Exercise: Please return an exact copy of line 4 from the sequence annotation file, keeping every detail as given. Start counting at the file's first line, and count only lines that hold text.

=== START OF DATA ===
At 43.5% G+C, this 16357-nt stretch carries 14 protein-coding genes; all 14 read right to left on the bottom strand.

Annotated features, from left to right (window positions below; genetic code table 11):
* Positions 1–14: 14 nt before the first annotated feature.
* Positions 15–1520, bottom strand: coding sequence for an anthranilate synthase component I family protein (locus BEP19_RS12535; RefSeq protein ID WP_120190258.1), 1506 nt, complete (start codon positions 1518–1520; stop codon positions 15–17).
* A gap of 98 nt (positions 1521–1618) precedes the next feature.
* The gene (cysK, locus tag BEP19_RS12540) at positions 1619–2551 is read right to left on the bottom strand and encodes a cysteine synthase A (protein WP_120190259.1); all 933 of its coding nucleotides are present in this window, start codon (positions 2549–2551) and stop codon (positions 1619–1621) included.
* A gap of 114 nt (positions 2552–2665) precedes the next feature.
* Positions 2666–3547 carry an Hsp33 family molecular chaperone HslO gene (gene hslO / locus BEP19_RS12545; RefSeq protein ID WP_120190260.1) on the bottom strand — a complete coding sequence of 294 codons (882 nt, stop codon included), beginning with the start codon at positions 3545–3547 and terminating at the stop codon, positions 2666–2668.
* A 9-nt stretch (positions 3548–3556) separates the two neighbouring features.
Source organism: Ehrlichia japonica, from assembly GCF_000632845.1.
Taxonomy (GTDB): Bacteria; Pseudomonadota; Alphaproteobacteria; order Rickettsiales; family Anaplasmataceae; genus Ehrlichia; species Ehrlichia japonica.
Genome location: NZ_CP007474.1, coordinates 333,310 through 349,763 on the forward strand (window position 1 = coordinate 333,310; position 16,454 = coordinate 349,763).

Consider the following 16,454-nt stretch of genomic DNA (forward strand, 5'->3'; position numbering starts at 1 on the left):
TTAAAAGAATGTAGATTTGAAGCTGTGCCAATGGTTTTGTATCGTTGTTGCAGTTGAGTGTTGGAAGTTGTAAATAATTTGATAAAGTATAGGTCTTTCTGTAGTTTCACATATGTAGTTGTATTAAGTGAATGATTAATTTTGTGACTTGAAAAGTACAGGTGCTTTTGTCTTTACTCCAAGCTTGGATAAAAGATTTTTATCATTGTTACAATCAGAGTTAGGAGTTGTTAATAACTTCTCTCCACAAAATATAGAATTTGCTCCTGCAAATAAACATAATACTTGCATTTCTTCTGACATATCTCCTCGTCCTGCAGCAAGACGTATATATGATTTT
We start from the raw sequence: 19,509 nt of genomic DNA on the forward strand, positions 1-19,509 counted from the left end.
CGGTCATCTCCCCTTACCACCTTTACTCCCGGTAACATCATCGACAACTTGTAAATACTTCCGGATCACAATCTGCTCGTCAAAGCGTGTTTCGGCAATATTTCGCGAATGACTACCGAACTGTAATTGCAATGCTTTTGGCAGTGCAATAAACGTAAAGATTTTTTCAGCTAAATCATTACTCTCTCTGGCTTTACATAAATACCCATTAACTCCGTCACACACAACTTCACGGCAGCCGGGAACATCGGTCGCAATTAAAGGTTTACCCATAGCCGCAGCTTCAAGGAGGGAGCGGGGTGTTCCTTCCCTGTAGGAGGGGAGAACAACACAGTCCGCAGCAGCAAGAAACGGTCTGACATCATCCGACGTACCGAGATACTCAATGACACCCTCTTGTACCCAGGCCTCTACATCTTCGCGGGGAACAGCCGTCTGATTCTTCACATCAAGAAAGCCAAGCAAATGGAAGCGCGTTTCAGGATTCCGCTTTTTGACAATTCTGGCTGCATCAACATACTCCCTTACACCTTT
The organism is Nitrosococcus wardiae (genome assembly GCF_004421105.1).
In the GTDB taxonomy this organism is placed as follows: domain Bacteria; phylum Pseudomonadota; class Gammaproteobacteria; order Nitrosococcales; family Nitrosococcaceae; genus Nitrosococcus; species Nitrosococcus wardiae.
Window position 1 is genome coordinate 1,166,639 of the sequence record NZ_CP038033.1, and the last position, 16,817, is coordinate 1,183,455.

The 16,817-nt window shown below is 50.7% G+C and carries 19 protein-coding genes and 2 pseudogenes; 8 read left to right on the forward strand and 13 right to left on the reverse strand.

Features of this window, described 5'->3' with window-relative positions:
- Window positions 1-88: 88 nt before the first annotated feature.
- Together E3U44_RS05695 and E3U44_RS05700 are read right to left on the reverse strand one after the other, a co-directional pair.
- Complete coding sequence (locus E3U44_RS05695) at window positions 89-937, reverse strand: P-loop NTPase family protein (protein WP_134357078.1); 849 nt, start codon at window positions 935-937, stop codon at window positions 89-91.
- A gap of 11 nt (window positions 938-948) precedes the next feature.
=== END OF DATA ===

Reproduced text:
* Positions 15–1520, bottom strand: coding sequence for an anthranilate synthase component I family protein (locus BEP19_RS12535; RefSeq protein ID WP_120190258.1), 1506 nt, complete (start codon positions 1518–1520; stop codon positions 15–17).